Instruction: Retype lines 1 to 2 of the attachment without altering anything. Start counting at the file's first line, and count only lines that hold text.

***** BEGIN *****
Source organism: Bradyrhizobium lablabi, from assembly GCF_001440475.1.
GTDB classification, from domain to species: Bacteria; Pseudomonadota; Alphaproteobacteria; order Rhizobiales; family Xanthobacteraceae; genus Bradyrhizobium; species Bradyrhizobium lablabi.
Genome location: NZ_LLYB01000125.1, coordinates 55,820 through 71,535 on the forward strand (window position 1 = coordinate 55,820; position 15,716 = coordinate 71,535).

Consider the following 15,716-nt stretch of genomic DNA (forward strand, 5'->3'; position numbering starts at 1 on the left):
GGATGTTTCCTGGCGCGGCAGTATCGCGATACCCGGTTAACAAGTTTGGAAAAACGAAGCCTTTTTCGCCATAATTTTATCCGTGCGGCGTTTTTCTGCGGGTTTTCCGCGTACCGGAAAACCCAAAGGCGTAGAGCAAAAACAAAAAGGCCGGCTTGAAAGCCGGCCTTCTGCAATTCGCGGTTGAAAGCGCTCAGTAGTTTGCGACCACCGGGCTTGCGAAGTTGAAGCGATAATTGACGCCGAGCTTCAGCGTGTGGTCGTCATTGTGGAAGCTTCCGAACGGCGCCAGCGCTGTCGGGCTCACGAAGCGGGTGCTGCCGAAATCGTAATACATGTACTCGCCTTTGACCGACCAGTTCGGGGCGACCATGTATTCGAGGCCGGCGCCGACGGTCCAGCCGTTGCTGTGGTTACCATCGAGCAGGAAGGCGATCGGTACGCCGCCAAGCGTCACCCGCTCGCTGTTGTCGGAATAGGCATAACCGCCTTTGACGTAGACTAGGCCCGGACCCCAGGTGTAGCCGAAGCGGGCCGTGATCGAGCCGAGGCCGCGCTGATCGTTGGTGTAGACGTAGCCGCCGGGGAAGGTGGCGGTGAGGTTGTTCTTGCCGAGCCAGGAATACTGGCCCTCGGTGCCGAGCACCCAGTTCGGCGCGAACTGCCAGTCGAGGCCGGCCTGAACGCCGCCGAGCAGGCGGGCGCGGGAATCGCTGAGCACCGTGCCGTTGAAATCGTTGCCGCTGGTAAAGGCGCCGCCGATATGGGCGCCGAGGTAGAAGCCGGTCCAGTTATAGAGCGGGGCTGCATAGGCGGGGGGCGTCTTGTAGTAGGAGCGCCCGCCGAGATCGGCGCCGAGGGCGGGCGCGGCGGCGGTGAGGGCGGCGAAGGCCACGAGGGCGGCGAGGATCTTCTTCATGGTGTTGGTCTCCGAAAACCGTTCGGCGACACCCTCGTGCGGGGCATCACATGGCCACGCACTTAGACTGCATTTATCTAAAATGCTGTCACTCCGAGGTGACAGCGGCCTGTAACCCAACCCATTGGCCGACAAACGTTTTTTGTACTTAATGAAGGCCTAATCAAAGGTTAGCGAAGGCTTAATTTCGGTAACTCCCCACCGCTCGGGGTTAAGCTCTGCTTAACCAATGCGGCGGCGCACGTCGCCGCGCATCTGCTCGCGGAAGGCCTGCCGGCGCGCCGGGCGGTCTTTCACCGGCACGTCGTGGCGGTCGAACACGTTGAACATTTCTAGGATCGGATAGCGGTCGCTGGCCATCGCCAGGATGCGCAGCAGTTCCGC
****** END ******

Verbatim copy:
Source organism: Bradyrhizobium lablabi, from assembly GCF_001440475.1.
GTDB classification, from domain to species: Bacteria; Pseudomonadota; Alphaproteobacteria; order Rhizobiales; family Xanthobacteraceae; genus Bradyrhizobium; species Bradyrhizobium lablabi.